Dynamic hyper-editing underlies temperature adaptation in Drosophila

Ilana Buchumenski, Osnat Bartok, Reut Ashwal-Fluss, Varun Pandey, Hagit T. Porath, Erez Y. Levanon, Sebastian Kadener

Research output: Contribution to journalArticlepeer-review

40 Scopus citations


In Drosophila, A-to-I editing is prevalent in the brain, and mutations in the editing enzyme ADAR correlate with specific behavioral defects. Here we demonstrate a role for ADAR in behavioral temperature adaptation in Drosophila. Although there is a higher level of editing at lower temperatures, at 29°C more sites are edited. These sites are less evolutionarily conserved, more disperse, less likely to be involved in secondary structures, and more likely to be located in exons. Interestingly, hypomorph mutants for ADAR display a weaker transcriptional response to temperature changes than wild-type flies and a highly abnormal behavioral response upon temperature increase. In sum, our data shows that ADAR is essential for proper temperature adaptation, a key behavior trait that is essential for survival of flies in the wild. Moreover, our results suggest a more general role of ADAR in regulating RNA secondary structures in vivo.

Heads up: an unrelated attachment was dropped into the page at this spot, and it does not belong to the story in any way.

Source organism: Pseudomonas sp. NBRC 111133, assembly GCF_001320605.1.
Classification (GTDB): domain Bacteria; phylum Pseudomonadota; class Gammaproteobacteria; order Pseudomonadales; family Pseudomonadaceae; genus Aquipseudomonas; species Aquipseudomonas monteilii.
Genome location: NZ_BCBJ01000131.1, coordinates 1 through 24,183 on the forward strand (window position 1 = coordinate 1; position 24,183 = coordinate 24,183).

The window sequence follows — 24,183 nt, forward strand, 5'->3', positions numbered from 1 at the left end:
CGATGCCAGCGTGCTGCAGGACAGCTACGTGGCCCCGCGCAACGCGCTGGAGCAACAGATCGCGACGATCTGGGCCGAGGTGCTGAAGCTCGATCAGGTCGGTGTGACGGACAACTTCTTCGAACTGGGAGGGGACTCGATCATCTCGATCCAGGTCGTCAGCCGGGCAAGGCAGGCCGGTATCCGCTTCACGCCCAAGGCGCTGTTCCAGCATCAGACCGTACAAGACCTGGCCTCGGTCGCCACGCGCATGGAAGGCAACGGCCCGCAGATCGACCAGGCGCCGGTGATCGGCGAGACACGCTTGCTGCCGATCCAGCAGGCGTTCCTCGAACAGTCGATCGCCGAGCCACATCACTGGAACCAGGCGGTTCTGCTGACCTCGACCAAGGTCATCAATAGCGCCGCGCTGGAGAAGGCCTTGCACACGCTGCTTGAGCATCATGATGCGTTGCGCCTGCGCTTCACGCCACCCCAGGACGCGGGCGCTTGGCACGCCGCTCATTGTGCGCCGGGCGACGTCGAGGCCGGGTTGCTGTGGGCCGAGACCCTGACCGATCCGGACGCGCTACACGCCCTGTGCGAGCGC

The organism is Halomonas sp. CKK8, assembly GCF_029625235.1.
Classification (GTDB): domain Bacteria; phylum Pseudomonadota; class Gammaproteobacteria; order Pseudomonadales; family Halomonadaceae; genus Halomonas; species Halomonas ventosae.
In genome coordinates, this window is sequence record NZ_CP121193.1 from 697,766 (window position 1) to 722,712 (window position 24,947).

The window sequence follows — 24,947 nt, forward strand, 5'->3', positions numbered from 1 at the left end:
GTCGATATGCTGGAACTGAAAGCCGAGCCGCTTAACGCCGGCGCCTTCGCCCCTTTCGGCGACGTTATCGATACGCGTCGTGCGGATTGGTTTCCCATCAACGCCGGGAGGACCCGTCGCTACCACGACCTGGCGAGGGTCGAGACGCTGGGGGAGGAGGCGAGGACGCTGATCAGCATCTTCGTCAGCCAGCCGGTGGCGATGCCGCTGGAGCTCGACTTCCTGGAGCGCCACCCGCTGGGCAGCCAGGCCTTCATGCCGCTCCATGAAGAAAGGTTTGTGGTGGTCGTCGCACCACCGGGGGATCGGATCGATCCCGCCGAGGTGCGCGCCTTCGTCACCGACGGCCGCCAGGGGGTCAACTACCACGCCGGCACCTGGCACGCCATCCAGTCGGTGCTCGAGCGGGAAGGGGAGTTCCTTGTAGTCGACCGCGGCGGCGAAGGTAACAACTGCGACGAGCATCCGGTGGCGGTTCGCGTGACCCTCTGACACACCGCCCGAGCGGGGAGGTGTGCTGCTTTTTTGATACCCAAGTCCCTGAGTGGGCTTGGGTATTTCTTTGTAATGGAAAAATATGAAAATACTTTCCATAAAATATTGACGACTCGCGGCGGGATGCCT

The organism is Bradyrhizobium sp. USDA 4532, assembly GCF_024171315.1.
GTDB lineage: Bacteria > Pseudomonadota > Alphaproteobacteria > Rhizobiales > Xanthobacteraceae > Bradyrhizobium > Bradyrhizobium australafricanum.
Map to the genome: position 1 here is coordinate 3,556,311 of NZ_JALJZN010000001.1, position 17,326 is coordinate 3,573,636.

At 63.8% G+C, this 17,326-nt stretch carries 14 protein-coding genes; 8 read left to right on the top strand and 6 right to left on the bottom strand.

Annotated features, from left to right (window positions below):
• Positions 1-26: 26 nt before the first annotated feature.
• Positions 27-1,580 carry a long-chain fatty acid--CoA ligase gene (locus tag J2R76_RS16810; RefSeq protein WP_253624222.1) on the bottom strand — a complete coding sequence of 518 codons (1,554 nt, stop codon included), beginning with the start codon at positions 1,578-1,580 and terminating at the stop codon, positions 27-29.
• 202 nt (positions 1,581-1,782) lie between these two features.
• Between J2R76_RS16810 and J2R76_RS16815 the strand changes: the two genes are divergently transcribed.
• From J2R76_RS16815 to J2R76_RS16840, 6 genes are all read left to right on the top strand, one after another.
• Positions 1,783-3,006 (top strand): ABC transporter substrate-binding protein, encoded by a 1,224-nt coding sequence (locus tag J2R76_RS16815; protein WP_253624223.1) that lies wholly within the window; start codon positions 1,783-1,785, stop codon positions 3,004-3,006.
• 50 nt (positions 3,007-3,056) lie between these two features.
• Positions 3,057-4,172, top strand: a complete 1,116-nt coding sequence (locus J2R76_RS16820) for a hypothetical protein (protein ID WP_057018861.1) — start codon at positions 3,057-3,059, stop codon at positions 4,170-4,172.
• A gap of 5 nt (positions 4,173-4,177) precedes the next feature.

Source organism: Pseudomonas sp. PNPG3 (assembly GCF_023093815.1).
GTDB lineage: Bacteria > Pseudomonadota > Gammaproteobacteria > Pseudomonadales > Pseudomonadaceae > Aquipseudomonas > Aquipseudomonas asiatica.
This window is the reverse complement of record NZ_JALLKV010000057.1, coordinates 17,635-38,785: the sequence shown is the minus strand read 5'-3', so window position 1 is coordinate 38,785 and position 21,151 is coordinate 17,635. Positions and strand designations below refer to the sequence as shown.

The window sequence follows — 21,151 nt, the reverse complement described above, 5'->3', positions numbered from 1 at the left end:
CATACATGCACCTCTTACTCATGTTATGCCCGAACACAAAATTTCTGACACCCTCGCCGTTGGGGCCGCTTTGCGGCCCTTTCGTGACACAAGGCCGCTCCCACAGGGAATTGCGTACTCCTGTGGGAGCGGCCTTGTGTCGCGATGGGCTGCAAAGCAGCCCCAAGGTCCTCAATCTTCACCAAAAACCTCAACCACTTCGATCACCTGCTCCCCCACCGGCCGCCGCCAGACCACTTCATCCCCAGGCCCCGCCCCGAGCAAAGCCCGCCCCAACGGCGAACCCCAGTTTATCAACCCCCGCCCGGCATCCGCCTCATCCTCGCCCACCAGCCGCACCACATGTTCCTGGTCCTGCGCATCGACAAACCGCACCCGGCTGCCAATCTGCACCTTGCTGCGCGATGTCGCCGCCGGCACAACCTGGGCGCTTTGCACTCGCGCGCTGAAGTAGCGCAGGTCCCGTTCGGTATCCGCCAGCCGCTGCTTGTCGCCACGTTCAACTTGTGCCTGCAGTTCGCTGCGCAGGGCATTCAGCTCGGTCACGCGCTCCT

Original languageEnglish
Article numbere1006931
JournalPLoS Genetics
Issue number7
StatePublished - Jul 2017

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Publisher Copyright:
© 2017 Buchumenski et al.


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